Looker has two CTAs on their homepage, which goes against CRO best practices.
Sure, having only one action per page reduces distraction and makes things clearer for the visitor.
But if you’re selling enterprise software, why not cater to how people want to buy? You may wish they’d all demo, or they’d all sign up for a trial, but people exhibit different buying habits. When the value of a sale is so high, why rule it out because of “best practices”?
So, you can choose either a live demo or a recorded version, which I think is great. However, their recorded demo page could use some work. No one wants to “Submit,” especially when the offer appears to be a free trial.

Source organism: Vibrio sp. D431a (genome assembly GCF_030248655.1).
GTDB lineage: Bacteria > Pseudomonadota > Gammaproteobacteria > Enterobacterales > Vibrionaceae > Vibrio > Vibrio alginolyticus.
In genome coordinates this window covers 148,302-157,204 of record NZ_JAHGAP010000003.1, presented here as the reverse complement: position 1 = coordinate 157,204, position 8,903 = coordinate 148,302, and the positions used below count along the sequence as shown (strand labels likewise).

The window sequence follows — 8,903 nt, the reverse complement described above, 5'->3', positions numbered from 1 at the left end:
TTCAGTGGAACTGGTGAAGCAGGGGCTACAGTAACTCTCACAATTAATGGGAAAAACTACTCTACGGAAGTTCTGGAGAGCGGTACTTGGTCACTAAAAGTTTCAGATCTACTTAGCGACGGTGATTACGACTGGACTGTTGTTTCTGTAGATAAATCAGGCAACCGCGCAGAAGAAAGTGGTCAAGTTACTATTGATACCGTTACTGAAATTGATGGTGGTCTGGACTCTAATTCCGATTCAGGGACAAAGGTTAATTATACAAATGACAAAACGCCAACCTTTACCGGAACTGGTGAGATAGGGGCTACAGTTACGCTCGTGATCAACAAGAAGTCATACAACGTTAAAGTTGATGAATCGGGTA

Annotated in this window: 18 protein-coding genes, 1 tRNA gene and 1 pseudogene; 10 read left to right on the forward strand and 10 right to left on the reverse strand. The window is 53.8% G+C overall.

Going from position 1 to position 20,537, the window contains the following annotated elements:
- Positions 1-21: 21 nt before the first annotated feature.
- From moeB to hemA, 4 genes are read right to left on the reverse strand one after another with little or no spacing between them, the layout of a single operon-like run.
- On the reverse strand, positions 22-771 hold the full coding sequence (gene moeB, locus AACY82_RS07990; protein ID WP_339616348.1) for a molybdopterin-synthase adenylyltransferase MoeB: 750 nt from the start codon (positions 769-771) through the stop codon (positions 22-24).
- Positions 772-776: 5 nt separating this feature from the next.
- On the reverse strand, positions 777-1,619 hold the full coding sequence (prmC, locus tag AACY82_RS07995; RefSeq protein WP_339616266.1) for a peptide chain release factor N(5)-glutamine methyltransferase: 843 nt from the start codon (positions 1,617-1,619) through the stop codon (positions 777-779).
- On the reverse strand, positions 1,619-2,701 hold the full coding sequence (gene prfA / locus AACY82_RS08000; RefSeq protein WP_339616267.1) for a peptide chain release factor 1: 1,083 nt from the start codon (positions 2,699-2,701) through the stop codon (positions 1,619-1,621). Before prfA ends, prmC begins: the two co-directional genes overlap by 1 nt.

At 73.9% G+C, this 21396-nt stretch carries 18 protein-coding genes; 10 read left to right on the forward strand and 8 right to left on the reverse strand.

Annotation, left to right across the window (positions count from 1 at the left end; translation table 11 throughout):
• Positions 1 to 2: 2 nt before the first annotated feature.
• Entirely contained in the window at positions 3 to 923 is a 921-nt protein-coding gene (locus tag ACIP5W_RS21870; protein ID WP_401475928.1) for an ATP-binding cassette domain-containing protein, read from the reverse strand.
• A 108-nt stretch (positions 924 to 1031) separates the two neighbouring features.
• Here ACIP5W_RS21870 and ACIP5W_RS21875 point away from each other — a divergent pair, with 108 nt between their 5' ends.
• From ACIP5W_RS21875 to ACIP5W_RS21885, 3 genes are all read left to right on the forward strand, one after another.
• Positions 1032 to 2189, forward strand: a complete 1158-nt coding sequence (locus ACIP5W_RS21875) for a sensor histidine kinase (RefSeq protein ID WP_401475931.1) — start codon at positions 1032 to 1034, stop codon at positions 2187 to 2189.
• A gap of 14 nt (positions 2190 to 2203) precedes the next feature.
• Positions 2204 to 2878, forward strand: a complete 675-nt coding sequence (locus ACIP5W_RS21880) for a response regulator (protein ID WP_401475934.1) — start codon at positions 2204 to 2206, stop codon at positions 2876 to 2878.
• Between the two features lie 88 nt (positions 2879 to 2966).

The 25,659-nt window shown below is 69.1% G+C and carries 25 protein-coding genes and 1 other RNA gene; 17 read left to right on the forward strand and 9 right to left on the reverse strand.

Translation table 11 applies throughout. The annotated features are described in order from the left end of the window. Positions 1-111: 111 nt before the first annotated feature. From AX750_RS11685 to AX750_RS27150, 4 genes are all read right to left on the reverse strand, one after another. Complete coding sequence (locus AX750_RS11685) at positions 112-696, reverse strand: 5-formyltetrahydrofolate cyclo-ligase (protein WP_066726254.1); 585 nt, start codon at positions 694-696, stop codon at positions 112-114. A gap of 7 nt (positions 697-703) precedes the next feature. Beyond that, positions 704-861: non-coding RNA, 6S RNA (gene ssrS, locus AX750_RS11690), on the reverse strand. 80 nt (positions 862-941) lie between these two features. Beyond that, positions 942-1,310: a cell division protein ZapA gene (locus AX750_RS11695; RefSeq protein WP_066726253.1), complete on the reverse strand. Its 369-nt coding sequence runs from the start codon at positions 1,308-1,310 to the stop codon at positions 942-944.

I’m not a huge fan of Tableau’s call to action. Well, there are actually two above the fold, and the one that pops out is the “Try Now” in the upper-right side of the screen, which may be intentional.
But the one below the headline that says “See in Action” is hard to see and vague. Does “See in Action” mean I get a pre-recorded demo (like the Looker call to action example)? Does it mean I’m scheduling a live demo? Does it mean I get an interactive walk-through?
Turns out it’s the first one—a triggered promo video—but you’d have a hard time guessing that based on the CTA copy.
19. Verve Coffee
This one is pretty bad.
Starting from the page-context level, the headline and image aren’t super enlightening. I’m not sure what an “adventure pack” is. Then, the call to action is to “Join the Adventure.”
But I’m on a coffee website. I thought I was shopping for coffee. Very confusing.
20. Nomadic Matt
This one has strong CTA copy: “Get Travel Tips,” which follows the “I Want To ___” formula. It also has an easy and intuitive form; wonderful page context; contrasting colors; and it’s all prominently displayed above the fold. Well done!